Domestic Partner Benefits

Domestic Partner Benefits
June 16, 2010
Dr. Helen Holt

Domestic Partner Benefits
Many people agree that a couple can consist of people living together who are unmarried or who are not of the opposite sex. Any two adults living together and share a loving relationship are called partners. Domestic partners share a long-term relationship without entering a traditional marriage, common law, or civil union. Domestic partners are unmarried heterosexual or homosexual couples who are in a relationship that is considered equivalent to marriage for the purpose of extending certain legal rights and employee benefits (Webster’s New College Dictionary, 2010). Hard and soft benefits should be accessible to everyone because of equity, fairness, and competitive advantages.
Domestic Partners
Unmarried couples are one of the fastest growing components of American society. In today’s society couples live together before they marry; cohabitation has become a normal stage between dating and marriage. The most common reason people live with a partner is that they are not ready to be in a committed relationship. Domestic partners separates into two categories same sex and opposite sex. A heterosexual is someone who is sexually attracted to someone of the opposite gender. Heterosexuality is the most common sexual orientation in today’s society. A homosexual is a person whose attraction is someone of the same gender. Males, who are homosexuals, are referred to as gays and females are referred to as lesbians.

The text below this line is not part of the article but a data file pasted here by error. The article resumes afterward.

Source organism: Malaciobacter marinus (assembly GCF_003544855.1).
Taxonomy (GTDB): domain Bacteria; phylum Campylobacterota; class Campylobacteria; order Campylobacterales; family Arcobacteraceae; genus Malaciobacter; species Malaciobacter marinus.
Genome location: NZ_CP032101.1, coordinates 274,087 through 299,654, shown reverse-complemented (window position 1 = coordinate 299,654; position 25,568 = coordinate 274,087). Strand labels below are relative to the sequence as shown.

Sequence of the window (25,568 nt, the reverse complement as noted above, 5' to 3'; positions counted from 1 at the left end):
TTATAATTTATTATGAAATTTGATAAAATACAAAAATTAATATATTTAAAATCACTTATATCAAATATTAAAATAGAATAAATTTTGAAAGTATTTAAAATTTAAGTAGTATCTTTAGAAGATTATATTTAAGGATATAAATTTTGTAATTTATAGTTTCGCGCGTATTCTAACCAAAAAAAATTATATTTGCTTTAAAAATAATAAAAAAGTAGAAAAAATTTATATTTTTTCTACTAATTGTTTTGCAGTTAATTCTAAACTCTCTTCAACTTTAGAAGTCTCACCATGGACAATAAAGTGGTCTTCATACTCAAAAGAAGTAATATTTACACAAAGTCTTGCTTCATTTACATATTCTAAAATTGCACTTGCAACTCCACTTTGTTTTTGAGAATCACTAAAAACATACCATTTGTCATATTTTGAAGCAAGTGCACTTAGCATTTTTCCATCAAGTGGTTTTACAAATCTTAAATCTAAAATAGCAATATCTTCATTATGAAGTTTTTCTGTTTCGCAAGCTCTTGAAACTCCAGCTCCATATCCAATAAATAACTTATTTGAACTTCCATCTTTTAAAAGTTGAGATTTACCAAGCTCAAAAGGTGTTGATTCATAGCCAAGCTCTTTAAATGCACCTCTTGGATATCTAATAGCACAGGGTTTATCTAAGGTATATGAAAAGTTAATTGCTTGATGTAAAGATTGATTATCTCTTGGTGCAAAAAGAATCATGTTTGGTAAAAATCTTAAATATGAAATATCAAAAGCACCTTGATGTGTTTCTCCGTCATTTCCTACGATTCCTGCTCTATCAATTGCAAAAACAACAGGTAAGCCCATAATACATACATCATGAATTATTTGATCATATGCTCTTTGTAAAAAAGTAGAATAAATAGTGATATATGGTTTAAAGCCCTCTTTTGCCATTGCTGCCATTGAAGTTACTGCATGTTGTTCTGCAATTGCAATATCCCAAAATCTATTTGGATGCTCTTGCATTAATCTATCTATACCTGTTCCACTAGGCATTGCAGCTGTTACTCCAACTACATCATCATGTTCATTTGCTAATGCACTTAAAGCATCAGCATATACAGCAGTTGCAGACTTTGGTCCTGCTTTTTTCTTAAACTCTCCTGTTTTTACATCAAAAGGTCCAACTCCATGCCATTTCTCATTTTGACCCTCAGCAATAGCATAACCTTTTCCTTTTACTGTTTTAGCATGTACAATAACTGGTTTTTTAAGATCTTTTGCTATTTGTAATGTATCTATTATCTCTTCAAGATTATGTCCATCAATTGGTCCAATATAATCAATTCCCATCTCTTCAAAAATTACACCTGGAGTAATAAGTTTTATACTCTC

Today’s society discriminates against homosexual couples raising children; there is no difference between children who are raised by homosexual parents and those who are raised by heterosexual parents. Children raised by homosexual parents are more open-minded toward diversity and more nurturing towards younger children than children whose parents are heterosexual. Children of homosexual parents exhibit a greater level of affection and attentiveness (Cooper,...